Cal Poly course examines ‘why white was invented’

Anthony Gockowski
Contributing Editor/Investigative Reporter

  • Students at California Polytechnic University can now fulfill certain core requirements by completing a course that examines the “social construction of whiteness.”
  • The course will examine “the social construction of race in the United States through historicizing the category of ‘whiteness,’” while determining “why ‘white’ was invented as a racial category.”
  • Students at California Polytechnic University can now fulfill certain core requirements by completing a course that examines the “social construction of whiteness.”

    A course catalog for the school’s Ethnic Studies Department, where the class is taught, even notes that the 4-credit course fulfills “GE Area D5,” an abbreviation for Cal Poly’s “Society and the Individual” core area of study.

    The course will investigate “why ‘white’ was invented as a racial category.”   

    [RELATED: Portland Community College to devote an entire month to ‘whiteness shaming’]

    According to the course description, students taking the course will investigate “the social construction of race in the United States through historicizing the category of ‘whiteness,’” while determining “why ‘white’ was invented as a racial category.”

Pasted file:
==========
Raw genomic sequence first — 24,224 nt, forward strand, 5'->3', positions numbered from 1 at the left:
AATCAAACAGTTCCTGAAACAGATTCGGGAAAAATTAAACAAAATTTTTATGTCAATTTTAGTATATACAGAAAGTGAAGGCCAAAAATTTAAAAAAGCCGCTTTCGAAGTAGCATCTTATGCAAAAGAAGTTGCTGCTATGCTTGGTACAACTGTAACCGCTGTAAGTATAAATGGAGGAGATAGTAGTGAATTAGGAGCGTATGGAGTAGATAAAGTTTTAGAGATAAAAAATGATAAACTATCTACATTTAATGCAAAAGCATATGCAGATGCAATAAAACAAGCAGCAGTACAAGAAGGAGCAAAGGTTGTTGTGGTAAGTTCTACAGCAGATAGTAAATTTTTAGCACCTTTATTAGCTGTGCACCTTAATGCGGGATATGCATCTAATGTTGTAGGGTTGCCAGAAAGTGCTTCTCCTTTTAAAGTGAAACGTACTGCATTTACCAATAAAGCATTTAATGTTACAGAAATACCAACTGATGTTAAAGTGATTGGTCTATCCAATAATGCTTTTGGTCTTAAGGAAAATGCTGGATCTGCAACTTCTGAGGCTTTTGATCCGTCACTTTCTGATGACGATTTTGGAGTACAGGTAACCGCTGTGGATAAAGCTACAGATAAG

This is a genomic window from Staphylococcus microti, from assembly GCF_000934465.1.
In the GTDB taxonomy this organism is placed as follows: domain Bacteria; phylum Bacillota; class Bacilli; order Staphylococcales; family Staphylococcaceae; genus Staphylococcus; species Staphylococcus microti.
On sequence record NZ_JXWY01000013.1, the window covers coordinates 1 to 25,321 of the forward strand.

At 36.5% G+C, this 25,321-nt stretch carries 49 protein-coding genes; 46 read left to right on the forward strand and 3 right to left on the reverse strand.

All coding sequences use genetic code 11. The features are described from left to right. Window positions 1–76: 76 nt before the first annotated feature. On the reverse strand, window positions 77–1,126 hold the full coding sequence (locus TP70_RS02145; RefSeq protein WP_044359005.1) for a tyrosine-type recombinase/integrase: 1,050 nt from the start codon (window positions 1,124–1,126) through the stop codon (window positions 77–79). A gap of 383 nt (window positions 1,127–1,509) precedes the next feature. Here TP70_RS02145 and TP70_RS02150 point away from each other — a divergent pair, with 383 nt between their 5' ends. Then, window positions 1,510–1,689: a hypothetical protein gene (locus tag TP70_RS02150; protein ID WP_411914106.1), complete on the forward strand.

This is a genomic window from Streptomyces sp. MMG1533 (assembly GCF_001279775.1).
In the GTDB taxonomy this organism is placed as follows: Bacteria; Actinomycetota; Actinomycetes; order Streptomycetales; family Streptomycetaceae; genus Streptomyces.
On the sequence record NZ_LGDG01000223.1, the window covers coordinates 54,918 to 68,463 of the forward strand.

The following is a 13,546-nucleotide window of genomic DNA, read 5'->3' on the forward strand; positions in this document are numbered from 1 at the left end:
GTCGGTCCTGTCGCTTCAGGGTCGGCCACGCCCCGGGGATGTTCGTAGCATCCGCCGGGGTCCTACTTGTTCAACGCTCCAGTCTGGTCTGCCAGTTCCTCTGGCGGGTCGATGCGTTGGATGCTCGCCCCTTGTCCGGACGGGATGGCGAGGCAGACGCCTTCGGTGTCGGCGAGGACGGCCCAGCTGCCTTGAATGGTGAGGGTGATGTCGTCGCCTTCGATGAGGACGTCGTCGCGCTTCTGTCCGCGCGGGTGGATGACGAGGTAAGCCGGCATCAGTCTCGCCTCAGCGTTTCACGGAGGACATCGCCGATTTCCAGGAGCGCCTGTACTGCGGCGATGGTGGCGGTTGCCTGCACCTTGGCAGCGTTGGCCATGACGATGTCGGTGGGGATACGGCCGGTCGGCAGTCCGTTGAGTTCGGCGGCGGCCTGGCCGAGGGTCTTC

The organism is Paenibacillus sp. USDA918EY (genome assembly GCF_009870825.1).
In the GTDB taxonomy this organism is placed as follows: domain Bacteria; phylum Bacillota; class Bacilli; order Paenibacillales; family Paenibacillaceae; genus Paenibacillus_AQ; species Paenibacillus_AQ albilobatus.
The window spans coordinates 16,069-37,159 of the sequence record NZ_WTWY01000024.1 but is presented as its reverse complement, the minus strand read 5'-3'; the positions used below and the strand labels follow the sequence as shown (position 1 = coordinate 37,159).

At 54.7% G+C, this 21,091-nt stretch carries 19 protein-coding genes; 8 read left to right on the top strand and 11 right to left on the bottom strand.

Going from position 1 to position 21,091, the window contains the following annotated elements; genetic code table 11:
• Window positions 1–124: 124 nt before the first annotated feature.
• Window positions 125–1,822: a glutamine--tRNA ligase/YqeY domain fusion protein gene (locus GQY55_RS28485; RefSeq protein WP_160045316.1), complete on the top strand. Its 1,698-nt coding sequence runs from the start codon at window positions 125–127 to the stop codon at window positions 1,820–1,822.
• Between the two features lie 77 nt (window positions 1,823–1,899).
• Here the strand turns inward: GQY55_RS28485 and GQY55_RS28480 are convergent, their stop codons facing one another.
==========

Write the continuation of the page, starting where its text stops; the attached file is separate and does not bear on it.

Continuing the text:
Additionally, the course purports to teach students “how white privilege has been sustained through social, political, economic, and legal practices.”

    Campus Reform asked Ethnic Studies Department chair, Denise Isom, to elaborate on that and other elements of the course, but did not receive a reply.

    [RELATED: ‘How to be a white ally’ posters say all white people are racist]

    Students enrolled in the course are encouraged to first complete a lower-level class in the Ethnic Studies Department called “Race, Culture, and Politics in the United States,” which studies “the ways that race and ethnicity are created by both historical processes and American institutional formation.”

    Notably, the Ethnic Studies Department offers several “survey” courses on “Indigenous studies,” “Africana studies,” “Latino studies,” and “Asian American studies,” but only discusses “whiteness” in the context of its alleged social construction.

    Follow the author of this article on Twitter: @AGockowski





    Anthony Gockowski

    Anthony Gockowski

    Contributing Editor/Investigative Reporter

    Anthony Gockowski is the Contributing Editor and an Investigative Reporter for Campus Reform. He previously worked for The Daily Caller, Intercollegiate Review, The Catholic Spirit, and The College Fix.

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